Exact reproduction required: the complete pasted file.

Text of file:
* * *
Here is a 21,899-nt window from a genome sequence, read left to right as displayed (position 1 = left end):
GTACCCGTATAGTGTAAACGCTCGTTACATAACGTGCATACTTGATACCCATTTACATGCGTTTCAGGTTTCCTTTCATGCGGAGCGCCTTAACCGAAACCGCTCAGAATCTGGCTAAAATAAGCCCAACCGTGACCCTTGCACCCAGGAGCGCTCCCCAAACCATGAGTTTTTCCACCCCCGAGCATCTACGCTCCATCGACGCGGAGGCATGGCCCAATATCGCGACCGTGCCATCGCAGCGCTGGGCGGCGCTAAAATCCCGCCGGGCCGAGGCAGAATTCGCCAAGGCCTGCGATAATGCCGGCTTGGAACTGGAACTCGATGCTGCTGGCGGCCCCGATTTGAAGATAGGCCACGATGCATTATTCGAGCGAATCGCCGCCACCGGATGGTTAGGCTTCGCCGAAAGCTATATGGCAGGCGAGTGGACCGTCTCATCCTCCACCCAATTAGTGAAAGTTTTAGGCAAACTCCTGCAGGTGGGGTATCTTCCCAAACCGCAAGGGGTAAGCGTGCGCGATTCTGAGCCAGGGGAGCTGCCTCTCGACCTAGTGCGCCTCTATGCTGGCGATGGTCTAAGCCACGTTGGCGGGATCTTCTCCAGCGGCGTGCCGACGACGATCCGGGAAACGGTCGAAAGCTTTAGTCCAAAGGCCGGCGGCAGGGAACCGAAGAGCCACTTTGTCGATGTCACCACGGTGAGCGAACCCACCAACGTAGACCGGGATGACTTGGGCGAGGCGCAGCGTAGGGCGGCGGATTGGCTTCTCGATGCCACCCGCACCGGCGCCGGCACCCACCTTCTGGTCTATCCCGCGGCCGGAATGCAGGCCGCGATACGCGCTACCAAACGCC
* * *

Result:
Here is a 21,899-nt window from a genome sequence, read left to right as displayed (position 1 = left end):
GTACCCGTATAGTGTAAACGCTCGTTACATAACGTGCATACTTGATACCCATTTACATGCGTTTCAGGTTTCCTTTCATGCGGAGCGCCTTAACCGAAACCGCTCAGAATCTGGCTAAAATAAGCCCAACCGTGACCCTTGCACCCAGGAGCGCTCCCCAAACCATGAGTTTTTCCACCCCCGAGCATCTACGCTCCATCGACGCGGAGGCATGGCCCAATATCGCGACCGTGCCATCGCAGCGCTGGGCGGCGCTAAAATCCCGCCGGGCCGAGGCAGAATTCGCCAAGGCCTGCGATAATGCCGGCTTGGAACTGGAACTCGATGCTGCTGGCGGCCCCGATTTGAAGATAGGCCACGATGCATTATTCGAGCGAATCGCCGCCACCGGATGGTTAGGCTTCGCCGAAAGCTATATGGCAGGCGAGTGGACCGTCTCATCCTCCACCCAATTAGTGAAAGTTTTAGGCAAACTCCTGCAGGTGGGGTATCTTCCCAAACCGCAAGGGGTAAGCGTGCGCGATTCTGAGCCAGGGGAGCTGCCTCTCGACCTAGTGCGCCTCTATGCTGGCGATGGTCTAAGCCACGTTGGCGGGATCTTCTCCAGCGGCGTGCCGACGACGATCCGGGAAACGGTCGAAAGCTTTAGTCCAAAGGCCGGCGGCAGGGAACCGAAGAGCCACTTTGTCGATGTCACCACGGTGAGCGAACCCACCAACGTAGACCGGGATGACTTGGGCGAGGCGCAGCGTAGGGCGGCGGATTGGCTTCTCGATGCCACCCGCACCGGCGCCGGCACCCACCTTCTGGTCTATCCCGCGGCCGGAATGCAGGCCGCGATACGCGCTACCAAACGCC